Saturday, May 26, 2018

Practice what you preach

I have found it so much easier to tell other people what to do than to do the same myself. Living up to one's own expectations is far less convenient than merely directing traffic.  Not to mention the gratifying appeal of rhetoric which abounds in preaching generally!  Listening to one's own voice  - by comparison to the filthy trouble of performance of what one actually says - is considerably more fascinating.  Yet as irresistible as it may be, inevitably the depth of evangelism has its limits.  Specifically the nasty possibility of having to practice what one preaches comes home to haunt us.  The rebound or echo of one's own scintillating voice is ultimately inescapable.

The disturbing corollary to this uncomfortable admission is that one's entire belief in the legitimacy of instruction of almost any order is under siege. If as I say it is so troublesome to do what one is suggesting, then how can we possibly expect others to do so?  It is for that reason alone that sermonizing to others is a dangerous undertaking from the get-go. The fruitlessness of the effort tends to detract meaningfully from the initial intent.

The alternative however is not to withdraw completely from personal engagement with others. Abandoning even the pretence of assessment of another's conduct is precipitously close to ignorance. One might as well opine, "It's your bed - you make it, you sleep in it!"  While this evasion may satisfy the desire to remain impartial it does not however succeed to engender the faintest hint of genuine participation.  We are not here merely to watch an unfolding drama; we're part of it whether we like it or not.  And that means we cannot avoid the necessity to participate at least on some level of acuity.

For many years I have harboured the view that old people like I owe it to younger people to share what if anything they have learned.  Perhaps this only satisfies some nascent didactic element of being; but I prefer to imagine it is the result of active deduction, the object of syllogistic reasoning.  There are for example so many other tiresome preoccupations in life.  I can't but think that doling out some intellect is more useful.  Unfortunately the competing feature in these otherwise learned endeavours is that the party of the second part may very well we experiencing a less than purely logical sensation.  In fact the prevalence may instead be purely emotional, not exactly the most thriving environment for abstraction.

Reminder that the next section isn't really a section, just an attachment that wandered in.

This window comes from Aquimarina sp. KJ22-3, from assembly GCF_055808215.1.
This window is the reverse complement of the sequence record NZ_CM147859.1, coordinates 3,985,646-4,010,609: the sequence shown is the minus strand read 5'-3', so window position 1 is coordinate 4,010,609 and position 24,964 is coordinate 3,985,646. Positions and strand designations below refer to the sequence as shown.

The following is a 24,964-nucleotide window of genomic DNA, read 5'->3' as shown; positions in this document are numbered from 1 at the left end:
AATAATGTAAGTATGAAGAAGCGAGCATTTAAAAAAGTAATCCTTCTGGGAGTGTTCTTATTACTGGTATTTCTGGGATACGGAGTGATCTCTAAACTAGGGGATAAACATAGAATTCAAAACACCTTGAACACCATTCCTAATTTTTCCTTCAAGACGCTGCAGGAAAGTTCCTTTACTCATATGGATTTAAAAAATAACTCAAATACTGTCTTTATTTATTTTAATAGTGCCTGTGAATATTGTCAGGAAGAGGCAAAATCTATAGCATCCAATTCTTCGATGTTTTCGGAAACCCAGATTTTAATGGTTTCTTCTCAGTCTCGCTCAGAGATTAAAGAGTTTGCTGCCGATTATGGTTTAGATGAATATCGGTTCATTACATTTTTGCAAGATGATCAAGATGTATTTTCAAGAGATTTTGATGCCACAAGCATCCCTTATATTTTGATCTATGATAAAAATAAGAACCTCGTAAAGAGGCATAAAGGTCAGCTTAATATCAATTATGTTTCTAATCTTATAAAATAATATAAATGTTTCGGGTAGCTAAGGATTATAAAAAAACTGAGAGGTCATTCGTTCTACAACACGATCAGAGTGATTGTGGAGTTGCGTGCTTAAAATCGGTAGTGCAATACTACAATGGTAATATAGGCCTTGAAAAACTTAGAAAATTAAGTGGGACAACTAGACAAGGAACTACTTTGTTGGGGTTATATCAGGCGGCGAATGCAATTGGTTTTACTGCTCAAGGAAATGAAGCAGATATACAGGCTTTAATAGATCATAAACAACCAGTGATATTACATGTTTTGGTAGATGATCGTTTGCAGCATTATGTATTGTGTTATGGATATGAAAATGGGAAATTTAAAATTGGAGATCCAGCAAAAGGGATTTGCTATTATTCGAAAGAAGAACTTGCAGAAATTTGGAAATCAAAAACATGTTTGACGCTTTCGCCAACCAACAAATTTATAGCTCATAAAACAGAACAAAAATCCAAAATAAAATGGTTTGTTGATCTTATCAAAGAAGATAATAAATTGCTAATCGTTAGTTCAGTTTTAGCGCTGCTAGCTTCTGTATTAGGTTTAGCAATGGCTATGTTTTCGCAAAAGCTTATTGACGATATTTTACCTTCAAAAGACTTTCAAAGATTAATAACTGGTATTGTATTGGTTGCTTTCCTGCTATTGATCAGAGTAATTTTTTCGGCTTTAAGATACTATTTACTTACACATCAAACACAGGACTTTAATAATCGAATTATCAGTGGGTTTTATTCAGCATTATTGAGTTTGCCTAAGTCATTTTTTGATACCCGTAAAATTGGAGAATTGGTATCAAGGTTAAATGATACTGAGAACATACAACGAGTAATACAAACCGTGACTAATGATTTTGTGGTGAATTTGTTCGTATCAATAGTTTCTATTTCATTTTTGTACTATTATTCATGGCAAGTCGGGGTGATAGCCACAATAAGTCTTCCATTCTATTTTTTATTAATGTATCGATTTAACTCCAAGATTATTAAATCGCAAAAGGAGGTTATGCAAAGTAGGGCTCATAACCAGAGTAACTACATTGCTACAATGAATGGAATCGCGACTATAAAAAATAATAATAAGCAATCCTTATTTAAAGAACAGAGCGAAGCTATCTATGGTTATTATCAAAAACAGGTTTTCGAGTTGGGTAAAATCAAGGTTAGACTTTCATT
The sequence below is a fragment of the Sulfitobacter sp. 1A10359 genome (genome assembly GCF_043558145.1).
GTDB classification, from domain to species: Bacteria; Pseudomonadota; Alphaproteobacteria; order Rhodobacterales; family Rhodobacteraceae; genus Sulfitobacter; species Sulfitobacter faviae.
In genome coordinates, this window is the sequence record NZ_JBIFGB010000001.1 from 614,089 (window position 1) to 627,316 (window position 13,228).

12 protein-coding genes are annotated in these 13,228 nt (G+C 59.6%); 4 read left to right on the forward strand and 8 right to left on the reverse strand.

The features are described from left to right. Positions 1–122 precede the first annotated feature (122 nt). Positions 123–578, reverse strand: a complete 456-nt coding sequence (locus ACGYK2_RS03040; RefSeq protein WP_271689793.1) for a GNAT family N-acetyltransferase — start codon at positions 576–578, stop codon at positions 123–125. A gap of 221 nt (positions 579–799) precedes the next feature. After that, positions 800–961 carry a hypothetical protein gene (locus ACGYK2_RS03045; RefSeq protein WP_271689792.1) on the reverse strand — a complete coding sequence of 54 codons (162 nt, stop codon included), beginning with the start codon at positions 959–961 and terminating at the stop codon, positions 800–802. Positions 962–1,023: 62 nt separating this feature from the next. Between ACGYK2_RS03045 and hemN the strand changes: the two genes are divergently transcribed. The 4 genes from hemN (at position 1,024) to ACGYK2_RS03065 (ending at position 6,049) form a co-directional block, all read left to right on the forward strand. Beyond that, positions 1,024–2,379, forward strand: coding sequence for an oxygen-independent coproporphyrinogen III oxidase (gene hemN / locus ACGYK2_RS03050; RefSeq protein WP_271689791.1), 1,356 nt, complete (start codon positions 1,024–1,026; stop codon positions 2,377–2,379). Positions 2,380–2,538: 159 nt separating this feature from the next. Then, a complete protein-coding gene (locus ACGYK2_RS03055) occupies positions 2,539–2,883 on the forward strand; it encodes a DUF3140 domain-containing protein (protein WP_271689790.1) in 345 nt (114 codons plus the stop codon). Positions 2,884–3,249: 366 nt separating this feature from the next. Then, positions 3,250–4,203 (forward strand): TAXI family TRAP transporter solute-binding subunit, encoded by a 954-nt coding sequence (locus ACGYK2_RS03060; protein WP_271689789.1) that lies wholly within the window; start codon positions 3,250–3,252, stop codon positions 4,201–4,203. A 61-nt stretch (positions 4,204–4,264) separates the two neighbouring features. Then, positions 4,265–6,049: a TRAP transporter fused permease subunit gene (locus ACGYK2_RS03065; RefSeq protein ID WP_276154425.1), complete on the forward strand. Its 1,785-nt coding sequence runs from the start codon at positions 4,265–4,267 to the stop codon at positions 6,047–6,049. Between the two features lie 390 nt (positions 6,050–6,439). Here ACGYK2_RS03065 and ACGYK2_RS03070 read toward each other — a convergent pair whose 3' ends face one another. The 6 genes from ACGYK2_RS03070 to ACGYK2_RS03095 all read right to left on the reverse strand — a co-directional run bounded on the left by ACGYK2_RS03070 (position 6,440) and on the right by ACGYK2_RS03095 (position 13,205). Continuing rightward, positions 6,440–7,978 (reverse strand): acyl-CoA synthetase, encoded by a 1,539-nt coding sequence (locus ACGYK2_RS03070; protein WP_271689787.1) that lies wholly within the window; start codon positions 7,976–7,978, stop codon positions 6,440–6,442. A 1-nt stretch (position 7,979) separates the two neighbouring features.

In the polarized vernacular of action and thought there are axiomatic truths which nonetheless prevail, among them that none of us is capable of telling others what to think or do. Yet we are capable of promoting what we perceive to be the best instruction for ourselves.  Surely anyone who has devoted any time at all to the contemplation of conduct knows that there are some methods which work better than others.  Assuming as I do that the authenticity of those conclusions is wrought from personal experience, then there exists the potential for examination and disclosure.  To be clear this is not the same as commanding another.  Rather it is purely relational - and hopefully illuminating in the process.

Each of us is bound by his or her own elemental realities. When all else fails to persuade us of the manifest beauty of life, it may be the only recourse is to endure the elapse of time and circumstance, those universal healers which are independent of our singular nature. Certainly any enthusiasm requires a degree of optimism in the future.  But in the end it may be the best advice of all.

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